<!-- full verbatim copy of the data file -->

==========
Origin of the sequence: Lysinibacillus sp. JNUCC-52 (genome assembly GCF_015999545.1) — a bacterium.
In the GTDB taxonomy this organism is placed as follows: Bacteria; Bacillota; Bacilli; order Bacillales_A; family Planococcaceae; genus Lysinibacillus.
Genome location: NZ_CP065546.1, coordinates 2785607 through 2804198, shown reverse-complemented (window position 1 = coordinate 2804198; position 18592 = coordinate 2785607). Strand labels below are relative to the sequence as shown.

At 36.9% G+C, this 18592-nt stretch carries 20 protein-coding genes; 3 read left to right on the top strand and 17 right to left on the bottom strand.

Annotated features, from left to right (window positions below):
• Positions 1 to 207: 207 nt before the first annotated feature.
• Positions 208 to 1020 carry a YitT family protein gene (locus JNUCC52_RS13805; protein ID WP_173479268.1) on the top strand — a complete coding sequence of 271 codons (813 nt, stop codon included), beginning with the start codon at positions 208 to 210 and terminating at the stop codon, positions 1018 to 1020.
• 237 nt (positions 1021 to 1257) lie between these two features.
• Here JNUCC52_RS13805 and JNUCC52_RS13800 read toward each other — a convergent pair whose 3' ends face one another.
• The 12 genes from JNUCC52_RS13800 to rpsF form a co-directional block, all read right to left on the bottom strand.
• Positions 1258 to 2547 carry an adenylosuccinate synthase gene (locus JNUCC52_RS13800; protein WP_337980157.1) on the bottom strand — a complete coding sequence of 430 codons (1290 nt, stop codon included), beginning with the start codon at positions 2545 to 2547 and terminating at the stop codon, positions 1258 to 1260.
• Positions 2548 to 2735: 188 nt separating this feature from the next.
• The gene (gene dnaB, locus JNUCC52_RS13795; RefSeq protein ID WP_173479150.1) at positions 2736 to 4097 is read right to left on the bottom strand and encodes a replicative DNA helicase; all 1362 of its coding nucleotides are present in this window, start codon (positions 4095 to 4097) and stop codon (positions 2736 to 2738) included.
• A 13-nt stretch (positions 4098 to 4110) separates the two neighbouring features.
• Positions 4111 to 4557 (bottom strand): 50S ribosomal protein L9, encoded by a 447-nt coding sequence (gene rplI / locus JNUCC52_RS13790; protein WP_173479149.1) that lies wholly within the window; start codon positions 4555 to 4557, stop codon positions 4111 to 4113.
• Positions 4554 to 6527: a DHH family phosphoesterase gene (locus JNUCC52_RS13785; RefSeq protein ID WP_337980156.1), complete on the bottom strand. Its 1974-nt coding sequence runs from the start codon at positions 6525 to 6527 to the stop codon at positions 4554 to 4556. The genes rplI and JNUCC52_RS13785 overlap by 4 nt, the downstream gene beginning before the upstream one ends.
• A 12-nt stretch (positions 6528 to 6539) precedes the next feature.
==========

Origin of the sequence: Lysinibacillus sp. JNUCC-52 (genome assembly GCF_015999545.1) — a bacterium.
In the GTDB taxonomy this organism is placed as follows: Bacteria; Bacillota; Bacilli; order Bacillales_A; family Planococcaceae; genus Lysinibacillus.
Genome location: NZ_CP065546.1, coordinates 2785607 through 2804198, shown reverse-complemented (window position 1 = coordinate 2804198; position 18592 = coordinate 2785607). Strand labels below are relative to the sequence as shown.

At 36.9% G+C, this 18592-nt stretch carries 20 protein-coding genes; 3 read left to right on the top strand and 17 right to left on the bottom strand.

Annotated features, from left to right (window positions below):
• Positions 1 to 207: 207 nt before the first annotated feature.
• Positions 208 to 1020 carry a YitT family protein gene (locus JNUCC52_RS13805; protein ID WP_173479268.1) on the top strand — a complete coding sequence of 271 codons (813 nt, stop codon included), beginning with the start codon at positions 208 to 210 and terminating at the stop codon, positions 1018 to 1020.
• 237 nt (positions 1021 to 1257) lie between these two features.
• Here JNUCC52_RS13805 and JNUCC52_RS13800 read toward each other — a convergent pair whose 3' ends face one another.
• The 12 genes from JNUCC52_RS13800 to rpsF form a co-directional block, all read right to left on the bottom strand.
• Positions 1258 to 2547 carry an adenylosuccinate synthase gene (locus JNUCC52_RS13800; protein WP_337980157.1) on the bottom strand — a complete coding sequence of 430 codons (1290 nt, stop codon included), beginning with the start codon at positions 2545 to 2547 and terminating at the stop codon, positions 1258 to 1260.
• Positions 2548 to 2735: 188 nt separating this feature from the next.
• The gene (gene dnaB, locus JNUCC52_RS13795; RefSeq protein ID WP_173479150.1) at positions 2736 to 4097 is read right to left on the bottom strand and encodes a replicative DNA helicase; all 1362 of its coding nucleotides are present in this window, start codon (positions 4095 to 4097) and stop codon (positions 2736 to 2738) included.
• A 13-nt stretch (positions 4098 to 4110) separates the two neighbouring features.
• Positions 4111 to 4557 (bottom strand): 50S ribosomal protein L9, encoded by a 447-nt coding sequence (gene rplI / locus JNUCC52_RS13790; protein WP_173479149.1) that lies wholly within the window; start codon positions 4555 to 4557, stop codon positions 4111 to 4113.
• Positions 4554 to 6527: a DHH family phosphoesterase gene (locus JNUCC52_RS13785; RefSeq protein ID WP_337980156.1), complete on the bottom strand. Its 1974-nt coding sequence runs from the start codon at positions 6525 to 6527 to the stop codon at positions 4554 to 4556. The genes rplI and JNUCC52_RS13785 overlap by 4 nt, the downstream gene beginning before the upstream one ends.
• A 12-nt stretch (positions 6528 to 6539) precedes the next feature.